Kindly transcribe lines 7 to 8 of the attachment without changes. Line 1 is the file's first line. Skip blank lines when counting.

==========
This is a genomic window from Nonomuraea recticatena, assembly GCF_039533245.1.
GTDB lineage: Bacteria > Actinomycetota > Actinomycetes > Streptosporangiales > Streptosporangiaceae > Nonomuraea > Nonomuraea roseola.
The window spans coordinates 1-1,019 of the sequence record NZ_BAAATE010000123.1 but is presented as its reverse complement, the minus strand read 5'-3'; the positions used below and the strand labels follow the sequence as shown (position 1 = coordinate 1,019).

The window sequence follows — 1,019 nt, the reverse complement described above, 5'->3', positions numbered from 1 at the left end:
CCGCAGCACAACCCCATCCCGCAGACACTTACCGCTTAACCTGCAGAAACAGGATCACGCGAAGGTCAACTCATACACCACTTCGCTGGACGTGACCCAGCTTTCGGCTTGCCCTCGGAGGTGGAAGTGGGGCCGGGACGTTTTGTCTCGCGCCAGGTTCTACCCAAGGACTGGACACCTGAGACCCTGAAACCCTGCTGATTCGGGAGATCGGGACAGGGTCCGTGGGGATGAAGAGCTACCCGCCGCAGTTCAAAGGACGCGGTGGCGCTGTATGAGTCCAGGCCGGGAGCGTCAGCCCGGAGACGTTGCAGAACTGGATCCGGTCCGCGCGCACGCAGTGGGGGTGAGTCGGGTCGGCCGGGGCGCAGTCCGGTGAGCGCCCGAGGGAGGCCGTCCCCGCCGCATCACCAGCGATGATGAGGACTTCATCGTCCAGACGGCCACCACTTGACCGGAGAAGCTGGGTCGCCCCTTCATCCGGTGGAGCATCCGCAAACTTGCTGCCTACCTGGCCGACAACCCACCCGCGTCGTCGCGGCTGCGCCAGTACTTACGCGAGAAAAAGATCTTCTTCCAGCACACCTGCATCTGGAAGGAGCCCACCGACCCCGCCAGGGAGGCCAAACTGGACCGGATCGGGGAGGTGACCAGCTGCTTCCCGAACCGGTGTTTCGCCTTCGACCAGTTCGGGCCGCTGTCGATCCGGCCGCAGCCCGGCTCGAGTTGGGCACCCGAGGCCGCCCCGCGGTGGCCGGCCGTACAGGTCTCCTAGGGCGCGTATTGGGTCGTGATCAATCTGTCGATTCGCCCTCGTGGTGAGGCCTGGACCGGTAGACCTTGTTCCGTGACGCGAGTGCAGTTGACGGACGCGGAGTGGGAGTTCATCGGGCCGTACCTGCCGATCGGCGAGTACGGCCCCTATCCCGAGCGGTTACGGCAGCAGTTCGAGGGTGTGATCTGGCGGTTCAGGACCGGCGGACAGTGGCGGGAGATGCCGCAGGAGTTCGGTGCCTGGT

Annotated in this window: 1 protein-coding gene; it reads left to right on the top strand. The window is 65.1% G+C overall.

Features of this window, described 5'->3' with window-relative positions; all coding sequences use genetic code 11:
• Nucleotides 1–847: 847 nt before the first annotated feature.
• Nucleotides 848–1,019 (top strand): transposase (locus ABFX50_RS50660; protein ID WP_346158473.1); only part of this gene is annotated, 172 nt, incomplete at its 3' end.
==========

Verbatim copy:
Features of this window, described 5'->3' with window-relative positions; all coding sequences use genetic code 11:
• Nucleotides 1–847: 847 nt before the first annotated feature.